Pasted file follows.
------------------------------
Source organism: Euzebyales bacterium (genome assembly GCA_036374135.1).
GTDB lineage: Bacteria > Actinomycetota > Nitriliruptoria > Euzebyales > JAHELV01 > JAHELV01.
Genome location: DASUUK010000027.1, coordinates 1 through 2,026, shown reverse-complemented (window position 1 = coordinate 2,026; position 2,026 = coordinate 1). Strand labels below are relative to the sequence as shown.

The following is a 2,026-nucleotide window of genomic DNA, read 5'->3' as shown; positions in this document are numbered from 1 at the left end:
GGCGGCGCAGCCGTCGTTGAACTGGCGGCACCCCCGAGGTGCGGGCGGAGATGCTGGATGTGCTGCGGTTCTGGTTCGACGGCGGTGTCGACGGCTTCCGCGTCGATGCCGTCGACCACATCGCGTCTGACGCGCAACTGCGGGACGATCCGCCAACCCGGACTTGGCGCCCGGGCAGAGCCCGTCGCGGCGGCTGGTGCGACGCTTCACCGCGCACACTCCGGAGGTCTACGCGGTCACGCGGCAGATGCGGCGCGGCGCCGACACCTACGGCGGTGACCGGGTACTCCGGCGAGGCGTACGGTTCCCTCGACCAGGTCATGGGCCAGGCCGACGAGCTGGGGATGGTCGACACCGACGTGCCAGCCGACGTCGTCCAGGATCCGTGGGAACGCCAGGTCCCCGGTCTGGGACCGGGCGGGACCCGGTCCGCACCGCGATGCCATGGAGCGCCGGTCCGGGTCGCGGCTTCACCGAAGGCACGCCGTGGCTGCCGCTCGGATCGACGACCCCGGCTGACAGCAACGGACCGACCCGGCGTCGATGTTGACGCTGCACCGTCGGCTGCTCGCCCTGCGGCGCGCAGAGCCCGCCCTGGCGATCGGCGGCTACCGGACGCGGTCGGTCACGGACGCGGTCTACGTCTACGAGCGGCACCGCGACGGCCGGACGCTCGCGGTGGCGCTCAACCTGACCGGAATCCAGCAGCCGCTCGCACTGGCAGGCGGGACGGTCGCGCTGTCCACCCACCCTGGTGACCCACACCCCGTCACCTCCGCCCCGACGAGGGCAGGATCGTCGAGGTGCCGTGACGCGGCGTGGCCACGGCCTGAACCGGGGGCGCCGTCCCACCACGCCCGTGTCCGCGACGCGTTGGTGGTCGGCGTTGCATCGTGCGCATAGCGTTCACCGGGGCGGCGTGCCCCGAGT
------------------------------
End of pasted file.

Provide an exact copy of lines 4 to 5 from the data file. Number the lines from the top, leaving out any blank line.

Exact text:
The following is a 2,026-nucleotide window of genomic DNA, read 5'->3' as shown; positions in this document are numbered from 1 at the left end:
GGCGGCGCAGCCGTCGTTGAACTGGCGGCACCCCCGAGGTGCGGGCGGAGATGCTGGATGTGCTGCGGTTCTGGTTCGACGGCGGTGTCGACGGCTTCCGCGTCGATGCCGTCGACCACATCGCGTCTGACGCGCAACTGCGGGACGATCCGCCAACCCGGACTTGGCGCCCGGGCAGAGCCCGTCGCGGCGGCTGGTGCGACGCTTCACCGCGCACACTCCGGAGGTCTACGCGGTCACGCGGCAGATGCGGCGCGGCGCCGACACCTACGGCGGTGACCGGGTACTCCGGCGAGGCGTACGGTTCCCTCGACCAGGTCATGGGCCAGGCCGACGAGCTGGGGATGGTCGACACCGACGTGCCAGCCGACGTCGTCCAGGATCCGTGGGAACGCCAGGTCCCCGGTCTGGGACCGGGCGGGACCCGGTCCGCACCGCGATGCCATGGAGCGCCGGTCCGGGTCGCGGCTTCACCGAAGGCACGCCGTGGCTGCCGCTCGGATCGACGACCCCGGCTGACAGCAACGGACCGACCCGGCGTCGATGTTGACGCTGCACCGTCGGCTGCTCGCCCTGCGGCGCGCAGAGCCCGCCCTGGCGATCGGCGGCTACCGGACGCGGTCGGTCACGGACGCGGTCTACGTCTACGAGCGGCACCGCGACGGCCGGACGCTCGCGGTGGCGCTCAACCTGACCGGAATCCAGCAGCCGCTCGCACTGGCAGGCGGGACGGTCGCGCTGTCCACCCACCCTGGTGACCCACACCCCGTCACCTCCGCCCCGACGAGGGCAGGATCGTCGAGGTGCCGTGACGCGGCGTGGCCACGGCCTGAACCGGGGGCGCCGTCCCACCACGCCCGTGTCCGCGACGCGTTGGTGGTCGGCGTTGCATCGTGCGCATAGCGTTCACCGGGGCGGCGTGCCCCGAGT